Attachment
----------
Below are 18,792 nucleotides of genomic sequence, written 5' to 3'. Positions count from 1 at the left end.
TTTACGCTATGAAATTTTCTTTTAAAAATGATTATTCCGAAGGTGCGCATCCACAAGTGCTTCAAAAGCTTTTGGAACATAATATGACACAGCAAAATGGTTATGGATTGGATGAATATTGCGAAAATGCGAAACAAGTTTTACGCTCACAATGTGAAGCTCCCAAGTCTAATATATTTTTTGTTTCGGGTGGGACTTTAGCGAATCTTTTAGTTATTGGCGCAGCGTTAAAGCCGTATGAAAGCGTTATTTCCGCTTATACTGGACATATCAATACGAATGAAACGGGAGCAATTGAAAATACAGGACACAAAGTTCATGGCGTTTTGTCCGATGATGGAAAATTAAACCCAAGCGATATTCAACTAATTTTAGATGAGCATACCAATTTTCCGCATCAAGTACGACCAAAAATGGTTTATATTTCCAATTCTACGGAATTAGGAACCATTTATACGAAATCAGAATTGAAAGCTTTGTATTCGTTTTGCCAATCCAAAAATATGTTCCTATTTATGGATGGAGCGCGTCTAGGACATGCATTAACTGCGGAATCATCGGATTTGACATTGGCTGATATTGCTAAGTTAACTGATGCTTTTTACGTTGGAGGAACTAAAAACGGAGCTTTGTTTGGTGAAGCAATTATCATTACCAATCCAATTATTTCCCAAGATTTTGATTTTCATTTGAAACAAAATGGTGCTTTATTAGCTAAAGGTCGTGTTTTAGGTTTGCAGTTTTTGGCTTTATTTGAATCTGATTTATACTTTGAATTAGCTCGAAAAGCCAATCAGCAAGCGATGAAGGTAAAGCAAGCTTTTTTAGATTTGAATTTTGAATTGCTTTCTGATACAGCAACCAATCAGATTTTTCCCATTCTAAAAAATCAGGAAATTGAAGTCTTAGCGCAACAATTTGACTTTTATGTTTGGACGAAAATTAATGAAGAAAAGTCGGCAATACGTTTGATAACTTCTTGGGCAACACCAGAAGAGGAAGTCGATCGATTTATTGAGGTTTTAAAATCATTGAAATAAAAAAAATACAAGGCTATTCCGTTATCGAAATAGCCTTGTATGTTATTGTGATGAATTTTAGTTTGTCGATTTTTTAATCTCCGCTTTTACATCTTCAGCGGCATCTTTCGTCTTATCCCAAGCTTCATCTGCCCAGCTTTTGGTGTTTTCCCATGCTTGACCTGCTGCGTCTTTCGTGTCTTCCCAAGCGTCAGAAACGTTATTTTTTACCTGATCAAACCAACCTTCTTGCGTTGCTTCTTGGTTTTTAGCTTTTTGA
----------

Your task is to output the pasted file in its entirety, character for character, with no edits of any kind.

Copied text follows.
Below are 18,792 nucleotides of genomic sequence, written 5' to 3'. Positions count from 1 at the left end.
TTTACGCTATGAAATTTTCTTTTAAAAATGATTATTCCGAAGGTGCGCATCCACAAGTGCTTCAAAAGCTTTTGGAACATAATATGACACAGCAAAATGGTTATGGATTGGATGAATATTGCGAAAATGCGAAACAAGTTTTACGCTCACAATGTGAAGCTCCCAAGTCTAATATATTTTTTGTTTCGGGTGGGACTTTAGCGAATCTTTTAGTTATTGGCGCAGCGTTAAAGCCGTATGAAAGCGTTATTTCCGCTTATACTGGACATATCAATACGAATGAAACGGGAGCAATTGAAAATACAGGACACAAAGTTCATGGCGTTTTGTCCGATGATGGAAAATTAAACCCAAGCGATATTCAACTAATTTTAGATGAGCATACCAATTTTCCGCATCAAGTACGACCAAAAATGGTTTATATTTCCAATTCTACGGAATTAGGAACCATTTATACGAAATCAGAATTGAAAGCTTTGTATTCGTTTTGCCAATCCAAAAATATGTTCCTATTTATGGATGGAGCGCGTCTAGGACATGCATTAACTGCGGAATCATCGGATTTGACATTGGCTGATATTGCTAAGTTAACTGATGCTTTTTACGTTGGAGGAACTAAAAACGGAGCTTTGTTTGGTGAAGCAATTATCATTACCAATCCAATTATTTCCCAAGATTTTGATTTTCATTTGAAACAAAATGGTGCTTTATTAGCTAAAGGTCGTGTTTTAGGTTTGCAGTTTTTGGCTTTATTTGAATCTGATTTATACTTTGAATTAGCTCGAAAAGCCAATCAGCAAGCGATGAAGGTAAAGCAAGCTTTTTTAGATTTGAATTTTGAATTGCTTTCTGATACAGCAACCAATCAGATTTTTCCCATTCTAAAAAATCAGGAAATTGAAGTCTTAGCGCAACAATTTGACTTTTATGTTTGGACGAAAATTAATGAAGAAAAGTCGGCAATACGTTTGATAACTTCTTGGGCAACACCAGAAGAGGAAGTCGATCGATTTATTGAGGTTTTAAAATCATTGAAATAAAAAAAATACAAGGCTATTCCGTTATCGAAATAGCCTTGTATGTTATTGTGATGAATTTTAGTTTGTCGATTTTTTAATCTCCGCTTTTACATCTTCAGCGGCATCTTTCGTCTTATCCCAAGCTTCATCTGCCCAGCTTTTGGTGTTTTCCCATGCTTGACCTGCTGCGTCTTTCGTGTCTTCCCAAGCGTCAGAAACGTTATTTTTTACCTGATCAAACCAACCTTCTTGCGTTGCTTCTTGGTTTTTAGCTTTTTGA